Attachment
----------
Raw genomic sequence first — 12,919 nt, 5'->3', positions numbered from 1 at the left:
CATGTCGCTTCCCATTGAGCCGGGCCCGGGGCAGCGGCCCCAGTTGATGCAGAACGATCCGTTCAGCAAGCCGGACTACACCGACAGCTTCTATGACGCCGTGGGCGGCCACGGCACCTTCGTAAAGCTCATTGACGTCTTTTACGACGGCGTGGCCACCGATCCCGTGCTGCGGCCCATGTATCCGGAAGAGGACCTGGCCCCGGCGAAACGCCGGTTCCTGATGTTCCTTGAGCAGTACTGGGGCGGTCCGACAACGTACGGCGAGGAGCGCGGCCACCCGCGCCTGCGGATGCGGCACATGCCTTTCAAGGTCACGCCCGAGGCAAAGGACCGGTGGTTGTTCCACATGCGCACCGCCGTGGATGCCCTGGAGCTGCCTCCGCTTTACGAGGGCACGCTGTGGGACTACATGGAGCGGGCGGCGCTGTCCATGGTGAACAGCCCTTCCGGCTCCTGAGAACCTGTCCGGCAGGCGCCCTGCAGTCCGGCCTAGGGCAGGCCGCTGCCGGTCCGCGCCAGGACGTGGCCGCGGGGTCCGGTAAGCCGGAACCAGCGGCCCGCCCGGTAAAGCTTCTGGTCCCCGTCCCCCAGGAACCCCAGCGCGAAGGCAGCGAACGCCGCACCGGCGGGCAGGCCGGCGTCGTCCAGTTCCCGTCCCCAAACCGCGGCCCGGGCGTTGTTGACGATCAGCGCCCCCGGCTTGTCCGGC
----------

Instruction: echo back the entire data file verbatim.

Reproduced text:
Raw genomic sequence first — 12,919 nt, 5'->3', positions numbered from 1 at the left:
CATGTCGCTTCCCATTGAGCCGGGCCCGGGGCAGCGGCCCCAGTTGATGCAGAACGATCCGTTCAGCAAGCCGGACTACACCGACAGCTTCTATGACGCCGTGGGCGGCCACGGCACCTTCGTAAAGCTCATTGACGTCTTTTACGACGGCGTGGCCACCGATCCCGTGCTGCGGCCCATGTATCCGGAAGAGGACCTGGCCCCGGCGAAACGCCGGTTCCTGATGTTCCTTGAGCAGTACTGGGGCGGTCCGACAACGTACGGCGAGGAGCGCGGCCACCCGCGCCTGCGGATGCGGCACATGCCTTTCAAGGTCACGCCCGAGGCAAAGGACCGGTGGTTGTTCCACATGCGCACCGCCGTGGATGCCCTGGAGCTGCCTCCGCTTTACGAGGGCACGCTGTGGGACTACATGGAGCGGGCGGCGCTGTCCATGGTGAACAGCCCTTCCGGCTCCTGAGAACCTGTCCGGCAGGCGCCCTGCAGTCCGGCCTAGGGCAGGCCGCTGCCGGTCCGCGCCAGGACGTGGCCGCGGGGTCCGGTAAGCCGGAACCAGCGGCCCGCCCGGTAAAGCTTCTGGTCCCCGTCCCCCAGGAACCCCAGCGCGAAGGCAGCGAACGCCGCACCGGCGGGCAGGCCGGCGTCGTCCAGTTCCCGTCCCCAAACCGCGGCCCGGGCGTTGTTGACGATCAGCGCCCCCGGCTTGTCCGGC